Voices from Russia

Wednesday, 4 July 2018

Putin Names Russian Army Units After UKRAINIAN Cities

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President Putin named several Russian divisions and regiments after Ukrainian cities such as Lvov and Zhitomir, as well as the Polish capital Warsaw. This move is sure to anger Ukrainian and Polish ultra-nationalists. Indeed, the names already trigger and anger Ukrainian nationalists. Putin assigned the names as honorifics, commemorating the participation of these units in liberating the city for which they received their name.

For this reason, Putin’s decree named the 6 Guards Tank Regiment the 6 Lvov Guards Tank Regiment in honour of the Western Ukrainian city of Lvov in Galicia. The 68 Tank Regiment will now be the Zhitomir-Berlin Guards. The name of the regiment (originally raised in 1944 and reformed in 2017) is in honour of Zhitomir in the northern Ukraine and the title “Berlin” comes from the capture of Berlin in 1945. The 381 Artillery Regiment received the title Varshava (Warsaw), after the capital of Poland (note that Warsaw wasn’t the capital during the Polish occupation of the Ukraine… the then-capital of the Polish-Lithuanian Rzeczpospolita was Krakow). Soviet soldiers fought to liberate Warsaw and Poland from the German fascists and the heroes of the Red Army liberated the Nazi concentration camps. We mustn’t disregard this, even if contemporary Polish political figures forget it.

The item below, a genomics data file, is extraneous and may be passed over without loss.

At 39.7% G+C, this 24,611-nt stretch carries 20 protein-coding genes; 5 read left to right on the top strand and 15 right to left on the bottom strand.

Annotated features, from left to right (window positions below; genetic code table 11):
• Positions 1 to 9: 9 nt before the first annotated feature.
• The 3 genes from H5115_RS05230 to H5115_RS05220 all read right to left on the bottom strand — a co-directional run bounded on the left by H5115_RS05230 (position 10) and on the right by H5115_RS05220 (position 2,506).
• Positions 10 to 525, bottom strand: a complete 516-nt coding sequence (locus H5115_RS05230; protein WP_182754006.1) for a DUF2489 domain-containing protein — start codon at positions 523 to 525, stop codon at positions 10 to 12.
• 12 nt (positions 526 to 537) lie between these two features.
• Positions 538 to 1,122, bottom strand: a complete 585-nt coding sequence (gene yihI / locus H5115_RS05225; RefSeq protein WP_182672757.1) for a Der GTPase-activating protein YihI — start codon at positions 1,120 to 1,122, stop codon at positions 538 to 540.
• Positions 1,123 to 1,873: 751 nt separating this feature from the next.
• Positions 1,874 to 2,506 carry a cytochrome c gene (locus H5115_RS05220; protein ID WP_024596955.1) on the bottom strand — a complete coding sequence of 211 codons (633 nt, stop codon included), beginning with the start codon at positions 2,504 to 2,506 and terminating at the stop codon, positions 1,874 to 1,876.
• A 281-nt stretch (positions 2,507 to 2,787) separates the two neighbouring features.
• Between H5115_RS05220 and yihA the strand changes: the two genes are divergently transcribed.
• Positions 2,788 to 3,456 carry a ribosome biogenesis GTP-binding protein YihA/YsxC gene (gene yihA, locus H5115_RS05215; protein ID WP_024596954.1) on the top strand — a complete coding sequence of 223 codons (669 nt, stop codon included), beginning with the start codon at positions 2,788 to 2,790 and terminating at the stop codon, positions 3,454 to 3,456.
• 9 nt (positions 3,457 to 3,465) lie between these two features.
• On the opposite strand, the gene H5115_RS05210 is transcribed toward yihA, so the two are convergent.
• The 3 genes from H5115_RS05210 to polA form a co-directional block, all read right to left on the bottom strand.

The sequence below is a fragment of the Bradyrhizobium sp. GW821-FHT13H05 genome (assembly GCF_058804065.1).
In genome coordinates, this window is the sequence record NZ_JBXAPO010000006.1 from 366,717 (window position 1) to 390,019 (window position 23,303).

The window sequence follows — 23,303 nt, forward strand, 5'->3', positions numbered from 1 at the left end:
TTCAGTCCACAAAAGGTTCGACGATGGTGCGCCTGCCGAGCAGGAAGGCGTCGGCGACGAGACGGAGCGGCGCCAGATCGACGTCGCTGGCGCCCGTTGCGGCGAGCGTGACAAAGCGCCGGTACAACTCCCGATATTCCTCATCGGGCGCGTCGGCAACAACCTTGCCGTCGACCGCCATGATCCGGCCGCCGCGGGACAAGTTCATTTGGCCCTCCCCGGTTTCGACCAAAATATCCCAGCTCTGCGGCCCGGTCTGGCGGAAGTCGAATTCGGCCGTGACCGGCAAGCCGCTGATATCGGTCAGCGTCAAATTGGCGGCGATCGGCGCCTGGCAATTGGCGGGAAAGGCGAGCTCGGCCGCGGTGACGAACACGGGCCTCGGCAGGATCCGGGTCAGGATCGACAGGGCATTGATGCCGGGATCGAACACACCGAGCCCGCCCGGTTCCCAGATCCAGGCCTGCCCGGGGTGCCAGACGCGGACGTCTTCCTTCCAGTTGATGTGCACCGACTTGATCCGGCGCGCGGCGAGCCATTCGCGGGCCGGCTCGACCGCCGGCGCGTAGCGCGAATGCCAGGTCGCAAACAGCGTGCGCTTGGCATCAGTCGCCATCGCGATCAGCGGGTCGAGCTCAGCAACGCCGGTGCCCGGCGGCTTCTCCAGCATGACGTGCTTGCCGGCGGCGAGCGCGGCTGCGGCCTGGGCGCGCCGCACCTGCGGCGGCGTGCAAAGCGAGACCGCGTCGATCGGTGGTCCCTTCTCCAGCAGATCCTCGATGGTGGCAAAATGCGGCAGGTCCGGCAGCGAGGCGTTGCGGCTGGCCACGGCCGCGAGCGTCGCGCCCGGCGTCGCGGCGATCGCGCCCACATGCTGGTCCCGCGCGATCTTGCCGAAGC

The 933 Anti-Aircraft Missile Regiment received the title “Verkhnodneprovsk” (Upper Dnepr River) and the 102 Motor Rifle Regiment received the title “Slonim-Pomeransk”. The 90 Tank Division is now the 90 Guards Tank Division Vitebsk-Novgorod. Vitebsk is a Belarusian city located in the north near the Russian border. When people hear the name Novgorod they often think of the famous ancient city where Russian history began. Veliki Novgorod is close to Vitebsk and is the logical reason for the name, but we mustn’t forget the name simply means “New City”, and there’s the much larger and younger Nizhny Novgorod in Russia, as well as Novgorod in the Ukraine, which is located south of the original Veliki Novgorod. Additionally, the 400 Self-Propelled Artillery Regiment has the title Transylvania (in Romania), which means “Beyond the Forest”. In fact, that’s a common Slavic name, as there is one such place of the same name near Moscow, as well as one near Kiev.